Last week Google released Google Voice, a universal phone number that ties together your various phone numbers, email, SMS, and voice over IP addresses. It includes a central voicemail box. The product is a revamped version of the service previously offered under the name Grandcentral (which Google bought). My friend Allan Benamer, writes the Non-Profit Tech Blog and commented on the impact of the new offering on a nonprofit he used to work for called Community Voice Mail.
[CVM’s] admirable goal was to provide free voicemail accounts for homeless clients throughout the city…There is no doubt that a lot of good was done by CVM before Grandcentral showed up on the scene. Many clients attested to its usefulness. However, Community Voicemail is made redundant in the face of publicly available free voicemail. Indeed, Grandcentral actually offered homeless people in San Francisco free voicemail just like CVM.
Then quoting himself writing in 2006, Allan writes:
In a deep way, this really gets to the heart of what any non-profit’s true mission is which I believe is to render itself obsolete. If the private sector in the guise of Grandcentral is providing free voicemail, then shouldn’t every non-profit that is currently providing free voicemail in a very serious way ask: “Should we shut down our free voicemail services?” While this may be a sad outcome for many people, we should consider it a victory ultimately for the ability of our sector to step in when no one else did and conversely, to back off when others pick up the slack.
I think this thesis that the obsolete nonprofit is the best kind of nonprofit is wrong. But I offered a similar suggestion in a Financial Times column from the summer of 2007 when I wrote:
Another example of the changing face of philanthropy is the growing popularity of social enterprises – for-profit companies that are in business to do social good. Green Dimes is a for-profit company that helps consumers reduce the amount of junk mail they receive. But its bigger mission is to create a national Do Not Mail list, similar to the Do Not Call list that limits telemarketing. Ironically, if they achieve their mission, they will drive themselves right out of business – a fact they proudly trumpet.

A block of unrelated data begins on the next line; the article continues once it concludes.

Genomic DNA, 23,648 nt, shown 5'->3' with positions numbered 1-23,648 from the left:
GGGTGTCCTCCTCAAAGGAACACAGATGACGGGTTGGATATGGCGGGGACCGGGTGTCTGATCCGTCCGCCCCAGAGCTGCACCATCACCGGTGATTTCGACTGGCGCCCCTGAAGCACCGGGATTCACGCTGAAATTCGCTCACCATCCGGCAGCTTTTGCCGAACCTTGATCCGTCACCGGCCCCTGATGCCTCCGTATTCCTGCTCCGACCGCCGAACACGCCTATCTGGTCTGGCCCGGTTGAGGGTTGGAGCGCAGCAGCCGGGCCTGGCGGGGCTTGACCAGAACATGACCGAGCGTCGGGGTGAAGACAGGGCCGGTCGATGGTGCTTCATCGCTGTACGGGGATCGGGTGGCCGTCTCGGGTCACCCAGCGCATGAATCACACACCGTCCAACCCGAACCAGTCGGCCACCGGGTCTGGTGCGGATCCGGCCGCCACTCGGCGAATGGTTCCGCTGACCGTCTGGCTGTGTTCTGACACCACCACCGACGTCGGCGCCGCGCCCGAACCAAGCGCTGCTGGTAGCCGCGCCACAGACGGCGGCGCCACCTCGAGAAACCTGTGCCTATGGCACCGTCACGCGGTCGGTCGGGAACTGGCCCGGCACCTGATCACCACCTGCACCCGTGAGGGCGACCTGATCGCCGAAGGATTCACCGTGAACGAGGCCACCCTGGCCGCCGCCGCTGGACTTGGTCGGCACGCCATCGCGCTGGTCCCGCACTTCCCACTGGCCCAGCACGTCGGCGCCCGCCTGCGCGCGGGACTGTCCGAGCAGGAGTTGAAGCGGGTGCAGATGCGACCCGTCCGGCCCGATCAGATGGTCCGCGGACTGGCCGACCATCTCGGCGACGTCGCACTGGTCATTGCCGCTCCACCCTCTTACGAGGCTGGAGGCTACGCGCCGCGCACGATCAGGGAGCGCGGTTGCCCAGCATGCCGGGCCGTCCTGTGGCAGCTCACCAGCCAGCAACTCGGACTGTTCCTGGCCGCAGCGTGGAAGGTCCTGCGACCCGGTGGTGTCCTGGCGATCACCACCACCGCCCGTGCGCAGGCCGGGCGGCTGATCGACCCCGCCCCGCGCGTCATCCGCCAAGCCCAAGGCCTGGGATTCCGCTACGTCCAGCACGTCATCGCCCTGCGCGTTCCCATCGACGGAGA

Lucky for me, I had Kevin Jones, who understands value creation better than most, school me when he pointed out that if Green Dimes drove themselves out of business they would, in the process, build a massive reservoir of trust with their customers. That “trust to maintain personal information” would be hugely valuable to the company and would allow them to move on to bigger and better projects.
I’m writing about this today because I think it highlights the difference between programs and organizations. Great nonprofit organizations should hope that they can render their programs obsolete. If a program is designed to distribute food to the hungry, nothing could be better than a sudden lack of hungry people. But great organizations (for-profit or nonprofit) don’t just have a nifty product or program. They are well run organizations who understand how to recognize community needs, design a solution and execute a flawless delivery.
When we confuse programs with organizations, we naturally think that all resources should go to the program and organizational expenses should be minimized. But when we understand that value creation occurs at the organizational level, it re-orients our understanding of the nonprofit’s purpose.
Unless we design Utopia, nonprofits will never be obsolete.
[Update: Reader Ryan Lanham takes correct issue with my colusion in this comment. Click to read my response. My conclusion was speaking to the field becoming obsolete, but Ryan rightly points out that certain nonprofits might do best by closing their doors in certain circumstances.
Update Two: Clearly this post was sloppily written. See the comments for my further explanation of my premise.)